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131 years old African American Church becomes Museum

As the oldest black Baptist church in Marietta, Georgia, Zion Baptist Church stands on the corner of Lemon and Haynes streets, where it has stood since it was first erected in 1868. Much of the information we have about the founding and development of Zion Baptist comes from church records, written shortly before and during the Civil War. Unfortunately, most of the records kept after this period were lost in a fire.

Zion Baptist Church had its origins in First Baptist Church, the oldest Baptist Church in Marietta. In 1836, the all-white congregation of First Baptist received and enrolled its first black member, a slave woman known only as “Dicey.” First Baptist’s black membership grew rapidly so rapidly, in fact, that a balcony had to be constructed at some point during the 1840s or 1850s. Their names were entered into the church records, which have survived from that period. Slaves were listed by their first name only, while free blacks were listed by both first and last name. By 1851, the black members of first Baptist had their own conference, which met the second Saturday of every month. All black men were required to attend the conference meetings and records indicate that the conference raised money for charitable organizations and dealt with disciplinary issues within the black congregation.

The First Baptist Church records mention Brother Ephraim for the first time in 1851. Ephraim, the “servant” of one of the white members of the congregation, asked the church for permission to perform marriage ceremonies for other blacks. While this request was denied, he was allowed to preach at prayer services, when allowed to do so by the watchmen (members of the black congregation who watched over the others and reported disciplinary problems). Ephraim’s influence grew when he was made a watchman in 1853.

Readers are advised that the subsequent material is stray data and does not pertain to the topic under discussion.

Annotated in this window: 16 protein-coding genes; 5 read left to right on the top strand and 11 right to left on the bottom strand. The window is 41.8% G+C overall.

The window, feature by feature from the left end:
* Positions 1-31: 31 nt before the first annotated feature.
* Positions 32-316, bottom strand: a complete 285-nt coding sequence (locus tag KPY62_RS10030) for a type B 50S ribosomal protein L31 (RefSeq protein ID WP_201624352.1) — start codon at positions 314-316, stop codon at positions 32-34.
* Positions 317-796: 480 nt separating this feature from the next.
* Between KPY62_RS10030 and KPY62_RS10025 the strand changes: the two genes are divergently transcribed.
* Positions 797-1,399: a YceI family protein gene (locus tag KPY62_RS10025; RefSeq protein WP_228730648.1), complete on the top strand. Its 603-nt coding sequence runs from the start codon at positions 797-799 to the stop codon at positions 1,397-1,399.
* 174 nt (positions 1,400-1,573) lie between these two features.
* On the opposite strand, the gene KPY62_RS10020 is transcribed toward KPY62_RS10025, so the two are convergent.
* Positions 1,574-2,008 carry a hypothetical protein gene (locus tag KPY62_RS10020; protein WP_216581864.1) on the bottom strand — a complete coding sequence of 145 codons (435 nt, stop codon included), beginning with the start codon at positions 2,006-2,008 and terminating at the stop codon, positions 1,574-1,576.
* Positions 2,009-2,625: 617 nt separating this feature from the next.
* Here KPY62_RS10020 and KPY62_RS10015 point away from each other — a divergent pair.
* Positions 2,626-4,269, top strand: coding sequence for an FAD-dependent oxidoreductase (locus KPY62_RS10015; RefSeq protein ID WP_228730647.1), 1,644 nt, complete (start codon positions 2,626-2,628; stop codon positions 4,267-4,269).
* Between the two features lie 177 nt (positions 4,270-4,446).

In 1856, some of First Baptist’s black congregation, led by Brother Ephraim, petitioned the church leaders to be allowed to form their own “African Church.” While the idea was rejected at the time (and brother Ephraim was excluded from the church for two months for his insolence), in May, the blacks of First Baptist church were given permission to have their own house of worship, while still remaining members of First Baptist. A committee was appointed to oversee the purchase or construction of a building and to devise and enforce the rules and regulations of this new church. While Brother Ephraim’s request for a license to preach was turned down, two of the members of the congregation were made deacons.

Brother Ephraim’s name appears several times in the few church records that survived the Civil War. In 1863, the white church conference was unable to meet because so many of its members had left to join the fighting. The black conference did meet, however, and granted Ephraim a license to preach. The license was confirmed in July, despite the protests of the state court system. In 1865, the blacks of First Baptist Church applied for letters of dismissal and for permission to secede from First Baptist and to form a new, completely separate, church of their own. This request was eventually granted and on Aril 8, 1866, Zion Baptist church was formally organized with Rev. Ephraim B. Rucker (formerly known as Brother Ephraim) as its pastor.

Zion Baptist Church has been active since this time and celebrated its 131st anniversary in 1997.

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